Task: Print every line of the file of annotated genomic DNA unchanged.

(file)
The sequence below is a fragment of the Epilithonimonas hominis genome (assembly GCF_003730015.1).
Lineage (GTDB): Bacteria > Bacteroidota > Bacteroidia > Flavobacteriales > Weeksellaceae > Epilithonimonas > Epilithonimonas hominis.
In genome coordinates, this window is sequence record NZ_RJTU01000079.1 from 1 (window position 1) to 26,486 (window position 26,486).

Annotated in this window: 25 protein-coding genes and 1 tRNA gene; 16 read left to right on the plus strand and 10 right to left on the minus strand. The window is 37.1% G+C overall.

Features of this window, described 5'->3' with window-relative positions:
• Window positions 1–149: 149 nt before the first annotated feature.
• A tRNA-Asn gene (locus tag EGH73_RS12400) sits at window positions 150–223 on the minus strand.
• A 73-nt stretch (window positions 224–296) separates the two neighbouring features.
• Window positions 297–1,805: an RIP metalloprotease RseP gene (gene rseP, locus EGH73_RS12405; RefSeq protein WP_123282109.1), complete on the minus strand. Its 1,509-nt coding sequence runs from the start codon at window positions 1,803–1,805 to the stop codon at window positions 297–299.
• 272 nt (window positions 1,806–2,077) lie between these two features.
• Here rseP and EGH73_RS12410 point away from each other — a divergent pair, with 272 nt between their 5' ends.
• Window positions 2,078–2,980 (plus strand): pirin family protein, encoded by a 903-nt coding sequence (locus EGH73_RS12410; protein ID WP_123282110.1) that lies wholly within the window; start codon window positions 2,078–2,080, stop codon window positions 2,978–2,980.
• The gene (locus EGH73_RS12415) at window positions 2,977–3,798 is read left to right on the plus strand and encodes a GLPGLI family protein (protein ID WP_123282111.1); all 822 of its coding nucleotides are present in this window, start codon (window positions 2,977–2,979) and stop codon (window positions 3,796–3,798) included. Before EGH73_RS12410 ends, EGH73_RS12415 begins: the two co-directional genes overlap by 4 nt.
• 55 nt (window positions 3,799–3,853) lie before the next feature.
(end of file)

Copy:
The sequence below is a fragment of the Epilithonimonas hominis genome (assembly GCF_003730015.1).
Lineage (GTDB): Bacteria > Bacteroidota > Bacteroidia > Flavobacteriales > Weeksellaceae > Epilithonimonas > Epilithonimonas hominis.
In genome coordinates, this window is sequence record NZ_RJTU01000079.1 from 1 (window position 1) to 26,486 (window position 26,486).

Annotated in this window: 25 protein-coding genes and 1 tRNA gene; 16 read left to right on the plus strand and 10 right to left on the minus strand. The window is 37.1% G+C overall.

Features of this window, described 5'->3' with window-relative positions:
• Window positions 1–149: 149 nt before the first annotated feature.
• A tRNA-Asn gene (locus tag EGH73_RS12400) sits at window positions 150–223 on the minus strand.
• A 73-nt stretch (window positions 224–296) separates the two neighbouring features.
• Window positions 297–1,805: an RIP metalloprotease RseP gene (gene rseP, locus EGH73_RS12405; RefSeq protein WP_123282109.1), complete on the minus strand. Its 1,509-nt coding sequence runs from the start codon at window positions 1,803–1,805 to the stop codon at window positions 297–299.
• 272 nt (window positions 1,806–2,077) lie between these two features.
• Here rseP and EGH73_RS12410 point away from each other — a divergent pair, with 272 nt between their 5' ends.
• Window positions 2,078–2,980 (plus strand): pirin family protein, encoded by a 903-nt coding sequence (locus EGH73_RS12410; protein ID WP_123282110.1) that lies wholly within the window; start codon window positions 2,078–2,080, stop codon window positions 2,978–2,980.
• The gene (locus EGH73_RS12415) at window positions 2,977–3,798 is read left to right on the plus strand and encodes a GLPGLI family protein (protein ID WP_123282111.1); all 822 of its coding nucleotides are present in this window, start codon (window positions 2,977–2,979) and stop codon (window positions 3,796–3,798) included. Before EGH73_RS12410 ends, EGH73_RS12415 begins: the two co-directional genes overlap by 4 nt.
• 55 nt (window positions 3,799–3,853) lie before the next feature.